You will be taken off this study 100 days after the transplant. You may be taken off this
study early if the disease gets worse or you experience any intolerable side effects.

As part of standard care, you will remain in the hospital for about 3-4 weeks after
transplantation. After you are released from the hospital, you will continue as an
outpatient in the Houston area to be monitored for infections and transplant-related

This is an investigational study. Busulfan, gemcitabine, and melphalan are all FDA approved
and commercially available. The use of these study drugs together and the use of gemcitabine
at these dose levels is investigational. Up to 143 patients will take part in this study.
All will be enrolled at M. D. Anderson.

Inclusion Criteria:

1. Age 18 - <70 years.

2. Patients with lymphoid malignancies who do not qualify for treatment protocols of
higher priority: 2.1) Primary refractory/recurrent Hodgkin's disease 2.2) Primary
refractory/recurrent non-Hodgkin's lymphoma 2.3) Multiple myeloma beyond first
remission or unresponsive to therapy, who do not qualify for higher priority
melphalan-based protocols.

3. Adequate renal function, as defined by estimated serum creatinine clearance >/= 50
ml/min and/or serum creatinine
4. Adequate hepatic function, as defined by SGOT and/or SGPT normal; serum bilirubin and alkaline phosphatase
5. Adequate pulmonary function with FEV1, FVC and DLCO >/= 50% of expected corrected for
hemoglobin or volume.

6. Adequate cardiac function with left ventricular ejection fraction >/= 40%. No
uncontrolled arrhythmias or symptomatic cardiac disease.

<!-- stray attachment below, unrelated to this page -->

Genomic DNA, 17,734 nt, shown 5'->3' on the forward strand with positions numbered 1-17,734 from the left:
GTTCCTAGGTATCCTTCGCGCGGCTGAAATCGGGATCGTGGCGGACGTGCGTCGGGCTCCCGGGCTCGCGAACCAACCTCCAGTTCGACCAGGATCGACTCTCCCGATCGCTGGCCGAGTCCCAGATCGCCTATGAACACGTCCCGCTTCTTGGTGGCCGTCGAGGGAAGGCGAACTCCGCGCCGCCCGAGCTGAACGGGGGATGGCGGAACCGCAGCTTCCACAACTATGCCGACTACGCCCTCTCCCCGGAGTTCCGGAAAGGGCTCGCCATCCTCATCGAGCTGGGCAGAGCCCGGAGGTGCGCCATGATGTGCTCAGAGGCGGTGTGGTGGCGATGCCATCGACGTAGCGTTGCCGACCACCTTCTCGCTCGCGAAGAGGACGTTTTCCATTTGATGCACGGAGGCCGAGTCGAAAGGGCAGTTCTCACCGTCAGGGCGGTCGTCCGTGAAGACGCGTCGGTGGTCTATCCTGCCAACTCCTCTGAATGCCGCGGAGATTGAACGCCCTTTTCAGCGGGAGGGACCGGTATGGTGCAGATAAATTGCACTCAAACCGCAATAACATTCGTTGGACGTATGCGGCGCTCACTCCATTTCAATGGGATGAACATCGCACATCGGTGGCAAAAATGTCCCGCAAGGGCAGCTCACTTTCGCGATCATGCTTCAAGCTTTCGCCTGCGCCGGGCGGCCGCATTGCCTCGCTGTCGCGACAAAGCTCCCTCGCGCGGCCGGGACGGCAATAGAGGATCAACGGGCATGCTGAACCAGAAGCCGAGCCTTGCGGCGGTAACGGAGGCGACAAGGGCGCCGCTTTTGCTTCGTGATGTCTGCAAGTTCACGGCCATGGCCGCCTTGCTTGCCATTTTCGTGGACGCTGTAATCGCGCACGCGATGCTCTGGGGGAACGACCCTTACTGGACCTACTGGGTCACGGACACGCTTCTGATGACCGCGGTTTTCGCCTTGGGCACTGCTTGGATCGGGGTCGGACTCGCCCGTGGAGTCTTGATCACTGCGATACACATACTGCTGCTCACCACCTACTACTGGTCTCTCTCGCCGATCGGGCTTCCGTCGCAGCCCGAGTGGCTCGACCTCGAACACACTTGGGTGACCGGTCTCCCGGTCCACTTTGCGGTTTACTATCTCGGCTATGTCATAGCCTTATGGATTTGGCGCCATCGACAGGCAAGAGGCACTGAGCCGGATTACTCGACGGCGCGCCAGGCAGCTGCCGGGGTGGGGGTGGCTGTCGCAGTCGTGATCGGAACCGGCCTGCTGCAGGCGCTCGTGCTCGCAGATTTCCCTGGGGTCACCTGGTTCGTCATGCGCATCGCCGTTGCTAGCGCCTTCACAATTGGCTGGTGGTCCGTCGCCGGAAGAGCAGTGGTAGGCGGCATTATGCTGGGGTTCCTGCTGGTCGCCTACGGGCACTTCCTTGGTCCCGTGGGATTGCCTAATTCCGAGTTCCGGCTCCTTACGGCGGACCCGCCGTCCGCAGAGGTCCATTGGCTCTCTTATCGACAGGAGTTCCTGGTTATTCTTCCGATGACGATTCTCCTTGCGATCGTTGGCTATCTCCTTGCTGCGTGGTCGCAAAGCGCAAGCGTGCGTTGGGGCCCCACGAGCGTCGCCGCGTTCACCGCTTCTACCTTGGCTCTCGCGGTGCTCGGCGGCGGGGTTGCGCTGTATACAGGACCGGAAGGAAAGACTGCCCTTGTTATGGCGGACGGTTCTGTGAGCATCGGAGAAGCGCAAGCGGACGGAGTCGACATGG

7. Zubrod performance status <2.

8. Patient should be willing to participate in the study by providing written consent.

9. Negative Beta HCG text in a woman with child-bearing potential, defined as not
post-menopausal for 12 months or no previous surgical sterilization

Exclusion Criteria:

1. Patients with grade >/= 3 non-hematologic toxicity from previous therapy that has not
resolved to grade 1.

2. Patients with prior whole brain irradiation

3. Patients with active hepatitis B, either active carrier (HBsAg +) or viremic (HBV DNA
>=10,000 copies/mL, or >= 2,000 IU/mL).

4. Evidence of either cirrhosis or stage 3-4 liver fibrosis in patients with chronic
hepatitis C or positive hepatitis C serology.

5. Active infection requiring parenteral antibiotics.

6. HIV infection, unless the patient is receiving effective antiretroviral therapy with
undetectable viral load and normal CD4 counts

7. Patients having received radiation therapy to head and neck (excluding eyes), and
internal organs of chest, abdomen or pelvis in the month prior to enrollment.

Type of Study:


Study Design:

Endpoint Classification: Safety/Efficacy Study, Intervention Model: Single Group Assignment, Masking: Open Label, Primary Purpose: Treatment

Outcome Measure:

Maximum Tolerated Dose (MTD) of Gemcitabine with Busulfan + Melphalan.

Outcome Time Frame:

Continual reassessment: Baseline to Dose Limiting Toxicity, monitored daily during hospitalization, weekly to Day 30 and monthly to Day 100

Safety Issue:


Principal Investigator

Yago Nieto, MD, PhD

Investigator Role:

Principal Investigator

Investigator Affiliation:

M.D. Anderson Cancer Center


United States: Institutional Review Board

Study ID:




Start Date:

December 2006

Completion Date:

Related Keywords:

  • Leukemia
  • Lymphoma
  • Myeloma
  • Lymphoid Malignancies
  • Hodgkin's Disease
  • Non-Hodgkin's Lymphoma
  • Acute Lymphoblastic Leukemia
  • Chronic Lymphocytic Leukemia
  • Hematopoietic Cell Transplantation
  • Myeloma
  • Leukemia
  • Lymphoma
  • Busulfan
  • Busulfex
  • Myleran
  • Gemcitabine
  • Gemcitabine Hydrochloride
  • Gemzar
  • Melphalan
  • Alkeran
  • Neoplasms
  • Leukemia
  • Lymphoma
  • Multiple Myeloma
  • Neoplasms, Plasma Cell



UT MD Anderson Cancer Center Houston, Texas  77030